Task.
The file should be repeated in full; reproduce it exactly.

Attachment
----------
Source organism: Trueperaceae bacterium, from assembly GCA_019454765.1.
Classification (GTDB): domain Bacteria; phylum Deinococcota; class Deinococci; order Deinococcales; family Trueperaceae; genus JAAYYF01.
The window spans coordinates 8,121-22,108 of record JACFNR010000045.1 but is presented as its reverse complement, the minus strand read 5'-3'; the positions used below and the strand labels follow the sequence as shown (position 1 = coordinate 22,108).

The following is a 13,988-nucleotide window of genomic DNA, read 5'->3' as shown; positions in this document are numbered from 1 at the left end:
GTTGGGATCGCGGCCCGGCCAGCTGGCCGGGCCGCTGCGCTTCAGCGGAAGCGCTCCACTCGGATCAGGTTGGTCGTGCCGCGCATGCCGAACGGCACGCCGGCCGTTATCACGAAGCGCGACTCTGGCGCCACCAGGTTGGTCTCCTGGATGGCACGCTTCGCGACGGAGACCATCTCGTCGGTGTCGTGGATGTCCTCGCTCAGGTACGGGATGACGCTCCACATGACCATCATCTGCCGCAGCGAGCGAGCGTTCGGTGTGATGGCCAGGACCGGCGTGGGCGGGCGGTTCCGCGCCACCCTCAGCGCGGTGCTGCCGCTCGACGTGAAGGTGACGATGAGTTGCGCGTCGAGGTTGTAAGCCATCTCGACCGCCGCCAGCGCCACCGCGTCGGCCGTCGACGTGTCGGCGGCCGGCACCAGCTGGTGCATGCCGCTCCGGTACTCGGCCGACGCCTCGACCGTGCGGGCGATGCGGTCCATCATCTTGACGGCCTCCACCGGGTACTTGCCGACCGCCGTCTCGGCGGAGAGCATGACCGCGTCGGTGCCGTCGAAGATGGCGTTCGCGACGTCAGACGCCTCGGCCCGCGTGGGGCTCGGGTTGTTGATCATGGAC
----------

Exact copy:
Source organism: Trueperaceae bacterium, from assembly GCA_019454765.1.
Classification (GTDB): domain Bacteria; phylum Deinococcota; class Deinococci; order Deinococcales; family Trueperaceae; genus JAAYYF01.
The window spans coordinates 8,121-22,108 of record JACFNR010000045.1 but is presented as its reverse complement, the minus strand read 5'-3'; the positions used below and the strand labels follow the sequence as shown (position 1 = coordinate 22,108).

The following is a 13,988-nucleotide window of genomic DNA, read 5'->3' as shown; positions in this document are numbered from 1 at the left end:
GTTGGGATCGCGGCCCGGCCAGCTGGCCGGGCCGCTGCGCTTCAGCGGAAGCGCTCCACTCGGATCAGGTTGGTCGTGCCGCGCATGCCGAACGGCACGCCGGCCGTTATCACGAAGCGCGACTCTGGCGCCACCAGGTTGGTCTCCTGGATGGCACGCTTCGCGACGGAGACCATCTCGTCGGTGTCGTGGATGTCCTCGCTCAGGTACGGGATGACGCTCCACATGACCATCATCTGCCGCAGCGAGCGAGCGTTCGGTGTGATGGCCAGGACCGGCGTGGGCGGGCGGTTCCGCGCCACCCTCAGCGCGGTGCTGCCGCTCGACGTGAAGGTGACGATGAGTTGCGCGTCGAGGTTGTAAGCCATCTCGACCGCCGCCAGCGCCACCGCGTCGGCCGTCGACGTGTCGGCGGCCGGCACCAGCTGGTGCATGCCGCTCCGGTACTCGGCCGACGCCTCGACCGTGCGGGCGATGCGGTCCATCATCTTGACGGCCTCCACCGGGTACTTGCCGACCGCCGTCTCGGCGGAGAGCATGACCGCGTCGGTGCCGTCGAAGATGGCGTTCGCGACGTCAGACGCCTCGGCCCGCGTGGGGCTCGGGTTGTTGATCATGGAC